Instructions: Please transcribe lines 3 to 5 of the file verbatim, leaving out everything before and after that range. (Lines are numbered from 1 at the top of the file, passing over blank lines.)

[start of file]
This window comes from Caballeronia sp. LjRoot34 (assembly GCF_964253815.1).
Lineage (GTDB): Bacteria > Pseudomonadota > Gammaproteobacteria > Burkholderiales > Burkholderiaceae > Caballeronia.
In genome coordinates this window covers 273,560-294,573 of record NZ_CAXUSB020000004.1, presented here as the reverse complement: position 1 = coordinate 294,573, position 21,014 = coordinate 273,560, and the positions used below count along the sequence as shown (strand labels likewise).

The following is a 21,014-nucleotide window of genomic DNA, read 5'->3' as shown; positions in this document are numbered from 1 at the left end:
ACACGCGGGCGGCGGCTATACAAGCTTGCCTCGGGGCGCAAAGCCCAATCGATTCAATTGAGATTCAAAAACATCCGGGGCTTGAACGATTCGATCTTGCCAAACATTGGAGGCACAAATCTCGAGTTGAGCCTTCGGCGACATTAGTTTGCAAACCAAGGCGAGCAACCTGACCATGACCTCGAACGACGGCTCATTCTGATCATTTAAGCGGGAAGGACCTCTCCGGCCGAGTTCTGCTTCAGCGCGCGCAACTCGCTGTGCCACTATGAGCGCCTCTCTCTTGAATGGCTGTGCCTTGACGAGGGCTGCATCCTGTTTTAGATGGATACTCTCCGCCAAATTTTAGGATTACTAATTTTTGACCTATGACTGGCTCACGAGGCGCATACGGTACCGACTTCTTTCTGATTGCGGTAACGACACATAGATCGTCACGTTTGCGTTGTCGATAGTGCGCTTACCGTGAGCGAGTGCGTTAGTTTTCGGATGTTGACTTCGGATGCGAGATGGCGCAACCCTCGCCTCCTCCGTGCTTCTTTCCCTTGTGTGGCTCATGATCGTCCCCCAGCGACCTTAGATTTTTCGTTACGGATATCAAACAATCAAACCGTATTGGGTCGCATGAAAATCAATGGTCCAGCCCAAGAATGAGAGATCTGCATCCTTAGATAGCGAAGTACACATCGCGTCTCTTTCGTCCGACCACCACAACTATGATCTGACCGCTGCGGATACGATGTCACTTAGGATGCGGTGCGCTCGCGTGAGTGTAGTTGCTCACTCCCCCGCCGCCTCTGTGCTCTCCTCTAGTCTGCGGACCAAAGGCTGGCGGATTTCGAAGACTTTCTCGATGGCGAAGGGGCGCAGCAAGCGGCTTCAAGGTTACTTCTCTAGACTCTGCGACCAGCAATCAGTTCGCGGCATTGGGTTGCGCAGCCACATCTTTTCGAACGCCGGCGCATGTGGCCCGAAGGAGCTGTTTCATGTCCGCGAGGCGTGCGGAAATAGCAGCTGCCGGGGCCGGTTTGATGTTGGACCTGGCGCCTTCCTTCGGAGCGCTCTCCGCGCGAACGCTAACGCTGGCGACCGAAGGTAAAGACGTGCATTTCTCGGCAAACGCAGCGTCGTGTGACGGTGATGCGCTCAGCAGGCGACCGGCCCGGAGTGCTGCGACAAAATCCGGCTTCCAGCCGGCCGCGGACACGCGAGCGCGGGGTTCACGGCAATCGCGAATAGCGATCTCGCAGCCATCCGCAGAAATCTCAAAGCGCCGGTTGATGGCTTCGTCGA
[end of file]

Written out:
In genome coordinates this window covers 273,560-294,573 of record NZ_CAXUSB020000004.1, presented here as the reverse complement: position 1 = coordinate 294,573, position 21,014 = coordinate 273,560, and the positions used below count along the sequence as shown (strand labels likewise).

The following is a 21,014-nucleotide window of genomic DNA, read 5'->3' as shown; positions in this document are numbered from 1 at the left end:
ACACGCGGGCGGCGGCTATACAAGCTTGCCTCGGGGCGCAAAGCCCAATCGATTCAATTGAGATTCAAAAACATCCGGGGCTTGAACGATTCGATCTTGCCAAACATTGGAGGCACAAATCTCGAGTTGAGCCTTCGGCGACATTAGTTTGCAAACCAAGGCGAGCAACCTGACCATGACCTCGAACGACGGCTCATTCTGATCATTTAAGCGGGAAGGACCTCTCCGGCCGAGTTCTGCTTCAGCGCGCGCAACTCGCTGTGCCACTATGAGCGCCTCTCTCTTGAATGGCTGTGCCTTGACGAGGGCTGCATCCTGTTTTAGATGGATACTCTCCGCCAAATTTTAGGATTACTAATTTTTGACCTATGACTGGCTCACGAGGCGCATACGGTACCGACTTCTTTCTGATTGCGGTAACGACACATAGATCGTCACGTTTGCGTTGTCGATAGTGCGCTTACCGTGAGCGAGTGCGTTAGTTTTCGGATGTTGACTTCGGATGCGAGATGGCGCAACCCTCGCCTCCTCCGTGCTTCTTTCCCTTGTGTGGCTCATGATCGTCCCCCAGCGACCTTAGATTTTTCGTTACGGATATCAAACAATCAAACCGTATTGGGTCGCATGAAAATCAATGGTCCAGCCCAAGAATGAGAGATCTGCATCCTTAGATAGCGAAGTACACATCGCGTCTCTTTCGTCCGACCACCACAACTATGATCTGACCGCTGCGGATACGATGTCACTTAGGATGCGGTGCGCTCGCGTGAGTGTAGTTGCTCACTCCCCCGCCGCCTCTGTGCTCTCCTCTAGTCTGCGGACCAAAGGCTGGCGGATTTCGAAGACTTTCTCGATGGCGAAGGGGCGCAGCAAGCGGCTTCAAGGTTACTTCTCTAGACTCTGCGACCAGCAATCAGTTCGCGGCATTGGGTTGCGCAGCCACATCTTTTCGAACGCCGGCGCATGTGGCCCGAAGGAGCTGTTTCATGTCCGCGAGGCGTGCGGAAATAGCAGCTGCCGGGGCCGGTTTGATGTTGGACCTGGCGCCTTCCTTCGGAGCGCTCTCCGCGCGAACGCTAACGCTGGCGACCGAAGGTAAAGACGTGCATTTCTCGGCAAACGCAGCGTCGTGTGACGGTGATGCGCTCAGCAGGCGACCGGCCCGGAGTGCTGCGACAAAATCCGGCTTCCAGCCGGCCGCGGACACGCGAGCGCGGGGTTCACGGCAATCGCGAATAGCGATCTCGCAGCCATCCGCAGAAATCTCAAAGCGCCGGTTGATGGCTTCGTCGA